CUDA Programming

[CUDA Programming Information and Resources]

Setup your machine to use CUDA

Note that system paths shown in this tutorial might vary a bit, from system to system. Also, administrator rights are required to complete this setup.

1.       Open the Device Manager within Windows, and expand the Display adapters tree:




2.       Ensure your device within Display adapters is one of the following CUDA-capable GPUs:
If you don’t have one, we recommend buying a GeForce 200-series if money is not an issue and you aim for highest performance. But if your goal is only to learn CUDA, just pick up an inexpensive GeForce 9000-series. 

3.       Install Microsoft Visual Studio 2005, which is the development environment you will be using. It can be obtained from the MSDN Academic Alliance Software Center. Install it using default Visual C++ settings.


4.       Download and install the following NVIDIA-specific items, from:

        a. Display driver

        b. Toolkit

        c. SDK code samples 


5.       Reboot the computer.


6.       To verify that Visual Studio can now compile CUDA-specific projects, use Windows Explorer to browse to:
C:\Program Files (x86)\NVIDIA Corporation\NVIDIA CUDA SDK\projects\matrixMul\


7.       Double click on matrixMul.sln, which should bring up Visual Studio and load that CUDA project. If this is the first time opening Visual Studio, you may be asked to choose what the default development environment will be, so choose Visual C++.


8.       Within Visual Studio, select Win32 from the drop-down below if you are running a 32-bit OS, or x64 if you are running a 64-bit OS.




9.       To compile the project, click on Build --> Build Solution. Visual Studio’s output window should look similar to the one below, reporting success.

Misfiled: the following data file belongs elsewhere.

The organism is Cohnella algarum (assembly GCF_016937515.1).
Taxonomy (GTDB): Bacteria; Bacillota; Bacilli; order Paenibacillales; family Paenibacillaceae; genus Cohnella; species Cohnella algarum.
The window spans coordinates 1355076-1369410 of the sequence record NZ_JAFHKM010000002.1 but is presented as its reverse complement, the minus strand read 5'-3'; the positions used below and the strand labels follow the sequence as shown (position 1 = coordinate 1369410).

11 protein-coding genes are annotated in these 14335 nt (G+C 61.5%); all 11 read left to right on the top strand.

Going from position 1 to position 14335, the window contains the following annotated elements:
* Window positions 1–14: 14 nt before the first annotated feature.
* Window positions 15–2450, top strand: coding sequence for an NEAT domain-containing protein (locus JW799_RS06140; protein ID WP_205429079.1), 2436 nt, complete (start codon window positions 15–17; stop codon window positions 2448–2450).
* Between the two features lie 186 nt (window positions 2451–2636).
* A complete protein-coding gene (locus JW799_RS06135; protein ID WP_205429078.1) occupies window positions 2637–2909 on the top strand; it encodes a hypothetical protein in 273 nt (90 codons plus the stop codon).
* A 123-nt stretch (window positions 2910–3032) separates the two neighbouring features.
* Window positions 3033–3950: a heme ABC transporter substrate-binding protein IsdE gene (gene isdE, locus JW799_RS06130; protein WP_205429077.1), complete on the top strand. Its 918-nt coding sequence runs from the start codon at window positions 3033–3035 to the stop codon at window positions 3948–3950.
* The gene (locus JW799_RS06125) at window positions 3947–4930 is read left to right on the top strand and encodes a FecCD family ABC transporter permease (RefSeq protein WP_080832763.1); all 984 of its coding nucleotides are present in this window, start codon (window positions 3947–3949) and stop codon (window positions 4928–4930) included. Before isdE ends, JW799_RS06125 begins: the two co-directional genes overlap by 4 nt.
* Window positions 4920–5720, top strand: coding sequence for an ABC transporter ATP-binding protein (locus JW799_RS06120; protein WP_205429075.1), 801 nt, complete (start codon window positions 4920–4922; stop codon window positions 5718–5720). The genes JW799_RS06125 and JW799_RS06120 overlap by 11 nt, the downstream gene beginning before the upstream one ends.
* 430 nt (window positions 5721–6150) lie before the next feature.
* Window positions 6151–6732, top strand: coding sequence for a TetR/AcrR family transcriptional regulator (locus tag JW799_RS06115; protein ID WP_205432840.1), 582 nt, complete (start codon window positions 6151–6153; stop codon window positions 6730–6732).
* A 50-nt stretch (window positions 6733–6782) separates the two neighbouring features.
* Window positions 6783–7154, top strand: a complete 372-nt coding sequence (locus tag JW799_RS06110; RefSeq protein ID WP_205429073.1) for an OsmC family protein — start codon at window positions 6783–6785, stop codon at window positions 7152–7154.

10.   To run the program, click on Debug --> Start Without Debugging. A console window should appear with contents similar to this one:


11.   Congratulations. You just set up your machine as a CUDA-enabled development environment and validated its installation.


Setup the environment

1. CUDA-specific syntax highlighting

By default, Visual Studio does not recognize CUDA source files (.cu extension), and therefore shows no syntax highlighting. Fortunately, it is possible to obtain syntax coloring when working on CUDA code by following these steps:

1.       Close Visual Studio if it is open.


2.       Open Windows Explorer and browse to:
C:\Program Files (x86)\NVIDIA Corporation\NVIDIA CUDA SDK\doc\syntax_highlighting\visual_studio_8\


3.       Copy the usertype.dat file to:
C:\Program Files (x86)\Microsoft Visual Studio 8\Common7\IDE\


4.       Start Visual Studio, and go to Tools --> Options --> Text Editor --> File Extension.


5.       Add a .cu extension to the list, as shown below. Make sure you select Microsoft Visual C++ from the Editor drop-down.




6.       Press OK, and restart Visual Studio.


7.       You're done! Opening a .cu file should now show syntax highlighting, including for CUDA-specific types, specifiers, etc.


2. Copy required DLLs

1.       Open Windows Explorer and browse to:
C:\Program Files (x86)\NVIDIA Corporation\NVIDIA CUDA SDK\bin\


2.       From each subfolder, copy all files named “cutil” with a .dll extension to:


Note: Alternatively, these DLLs can be placed in the executable's directory.


3. Install the CUDA Visual Studio Wizard

1.       Download the appropriate release of the CUDA Visual Studio Wizard. There are 32-bit and 64-bit flavors:


2.       Run the executable to install the wizard. 

Note: This wizard is a 3rd party add-on and not supported by NVIDIA.